Next, the author unwittingly raises some disquieting questions concerning her construction of bipolar as an illness. While being careful to avoid the blatant untruth that bipolar is physiological, she pushes on us the tired analogy of chronic medical conditions such as diabetes (p.67); this may be helpful to the uninformed reader who needs some way of coming to grips with a complicated situation that involves medication, but it is not correct. Worse, a statement such as “unlike a number of other psychiatric disorders, bipolar disorder is an illness that gets ‘managed,’ not cured” (p.67) is wrong on both semantic and medical grounds. Cured? Assuming that all the DSM-IV conditions are in fact diseases, which of these is ever “cured?” Such pronouncements are not small potatoes. They undermine her legitimacy.
My biggest beefs, though, are with her countenancing the use of coercion and underhanded methods. It’s one thing to resort to subterfuge in moments of extreme crisis when the bipolar individual is irrational and potentially dangerous. But it’s a different matter when dishonesty is used as a tool to ensure compliance to caregiver wishes. Thus, in trying to convince one’s partner to take meds, the caregiver is called upon to claim that “people are taking these drugs in record number today so that the stigma once associated with this form of treatment no longer exists.” (p.67). Ignoring the implications of the first (true) half of this statement, the second part is patently absurd. Psychiatric conditions and meds are prominent and visible, but the stigma surrounding them is arguably as powerful as it has ever been. And what are we to make of the following: “Look at all those commercials on TV--the drug companies wouldn’t be spending all that money on them if there weren’t tons of people taking those drugs”? (p.68) It’s a self-supporting proposition, a logical non-sequitur apparently meant to establish some sort of implausible connection between the prevalence of meds and their effectiveness, but really stating nothing. Truly problematic, though, are Last’s unabashed (and admitted) uses of direct manipulation, such as her feeding into a client’s delusions in order to convince him to obtain counseling (p.74f), or the advice on how to sneakily get around signed consent for(p.130). Actions like this by medical personnel diminish faith in the system; such behaviour from loved ones is a major violation, the consequences of which in a loving relationship Last utterly avoids. When such actions are discovered--and surely they will be!--a person prone to manic paranoia can find their fears unwittingly confirmed by the people they trust the most.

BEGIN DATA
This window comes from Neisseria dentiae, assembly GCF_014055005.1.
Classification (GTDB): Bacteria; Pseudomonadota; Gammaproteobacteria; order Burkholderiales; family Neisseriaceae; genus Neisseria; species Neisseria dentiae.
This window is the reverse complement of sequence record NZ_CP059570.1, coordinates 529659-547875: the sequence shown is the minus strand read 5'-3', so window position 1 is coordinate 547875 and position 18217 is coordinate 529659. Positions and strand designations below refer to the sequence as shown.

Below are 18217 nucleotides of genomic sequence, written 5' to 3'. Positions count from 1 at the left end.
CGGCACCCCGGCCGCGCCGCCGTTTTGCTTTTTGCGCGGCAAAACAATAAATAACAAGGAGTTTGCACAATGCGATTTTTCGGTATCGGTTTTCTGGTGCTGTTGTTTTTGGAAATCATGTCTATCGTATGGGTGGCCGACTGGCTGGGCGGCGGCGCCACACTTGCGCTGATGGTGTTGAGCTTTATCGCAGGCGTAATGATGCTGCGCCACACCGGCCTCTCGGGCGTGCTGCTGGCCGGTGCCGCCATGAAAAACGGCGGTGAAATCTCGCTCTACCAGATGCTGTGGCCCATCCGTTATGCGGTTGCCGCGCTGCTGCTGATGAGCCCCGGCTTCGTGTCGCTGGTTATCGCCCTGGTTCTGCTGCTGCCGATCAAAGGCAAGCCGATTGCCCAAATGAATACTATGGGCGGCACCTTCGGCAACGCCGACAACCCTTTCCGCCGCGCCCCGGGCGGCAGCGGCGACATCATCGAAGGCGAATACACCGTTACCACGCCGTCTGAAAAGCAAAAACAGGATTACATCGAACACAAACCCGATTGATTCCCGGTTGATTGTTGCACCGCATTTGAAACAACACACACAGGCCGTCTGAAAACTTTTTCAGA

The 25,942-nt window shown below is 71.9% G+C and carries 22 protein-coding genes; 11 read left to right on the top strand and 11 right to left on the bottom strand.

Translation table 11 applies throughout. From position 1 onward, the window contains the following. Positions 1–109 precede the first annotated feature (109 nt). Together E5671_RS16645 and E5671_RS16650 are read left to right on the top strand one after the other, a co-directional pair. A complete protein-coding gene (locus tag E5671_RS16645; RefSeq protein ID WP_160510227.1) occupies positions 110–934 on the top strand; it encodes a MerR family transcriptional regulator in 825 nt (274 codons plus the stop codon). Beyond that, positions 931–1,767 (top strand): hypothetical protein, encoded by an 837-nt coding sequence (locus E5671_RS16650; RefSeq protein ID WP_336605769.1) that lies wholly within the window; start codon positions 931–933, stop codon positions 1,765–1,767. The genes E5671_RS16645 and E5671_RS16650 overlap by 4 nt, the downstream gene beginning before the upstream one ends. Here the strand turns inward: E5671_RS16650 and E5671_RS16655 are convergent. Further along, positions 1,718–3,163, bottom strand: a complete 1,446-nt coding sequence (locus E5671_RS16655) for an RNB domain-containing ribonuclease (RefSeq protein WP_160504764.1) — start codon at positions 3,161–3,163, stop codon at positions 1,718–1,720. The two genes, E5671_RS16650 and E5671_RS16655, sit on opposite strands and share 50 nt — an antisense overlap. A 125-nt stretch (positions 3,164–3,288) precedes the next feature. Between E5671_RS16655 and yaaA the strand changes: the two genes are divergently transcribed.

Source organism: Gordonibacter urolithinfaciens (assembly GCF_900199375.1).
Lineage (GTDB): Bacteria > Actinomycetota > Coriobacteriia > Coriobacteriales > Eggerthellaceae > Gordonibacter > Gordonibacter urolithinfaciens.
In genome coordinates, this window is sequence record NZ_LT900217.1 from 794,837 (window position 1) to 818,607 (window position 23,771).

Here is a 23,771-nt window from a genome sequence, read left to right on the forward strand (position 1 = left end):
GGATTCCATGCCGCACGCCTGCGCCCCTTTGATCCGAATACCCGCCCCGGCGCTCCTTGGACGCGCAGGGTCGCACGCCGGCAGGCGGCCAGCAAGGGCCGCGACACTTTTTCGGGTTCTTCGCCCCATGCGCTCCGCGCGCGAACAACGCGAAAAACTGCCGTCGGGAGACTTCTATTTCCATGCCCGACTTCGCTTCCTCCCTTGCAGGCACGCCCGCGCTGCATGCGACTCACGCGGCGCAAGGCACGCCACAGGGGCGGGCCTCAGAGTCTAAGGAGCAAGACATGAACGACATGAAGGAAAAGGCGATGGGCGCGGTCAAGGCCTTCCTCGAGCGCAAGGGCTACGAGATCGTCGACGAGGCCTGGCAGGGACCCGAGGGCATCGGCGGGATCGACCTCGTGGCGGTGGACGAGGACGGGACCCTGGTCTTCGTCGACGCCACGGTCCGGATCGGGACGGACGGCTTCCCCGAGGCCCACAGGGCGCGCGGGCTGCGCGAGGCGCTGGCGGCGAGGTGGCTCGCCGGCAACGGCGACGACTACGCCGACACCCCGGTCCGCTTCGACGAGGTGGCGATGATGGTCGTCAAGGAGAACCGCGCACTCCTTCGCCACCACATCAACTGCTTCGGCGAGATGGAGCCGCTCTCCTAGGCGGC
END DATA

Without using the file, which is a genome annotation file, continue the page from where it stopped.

Regrettably, this is not the book it could, or should, have been. Last has an engaging style, and her book is bursting with information, yet I await a more ambitious treatment: one with a more balanced presentation of psychiatry, which engages less simplistically with some issues (the consequences of hospitalization, for example), less summarily with others (suicide and self-harm get short shrift), and which presents us with strategies that focus more on empowerment and not at all on manipulation.
© 2011 Richard-Yves Sitoski
Richard-Yves Sitoski is a psychiatric Survivor and writer on mental health, social justice and food topics based in Owen Sound, Ontario, Canada. He maintains an advocacy blog at www.wundernutbar.wordpress.com.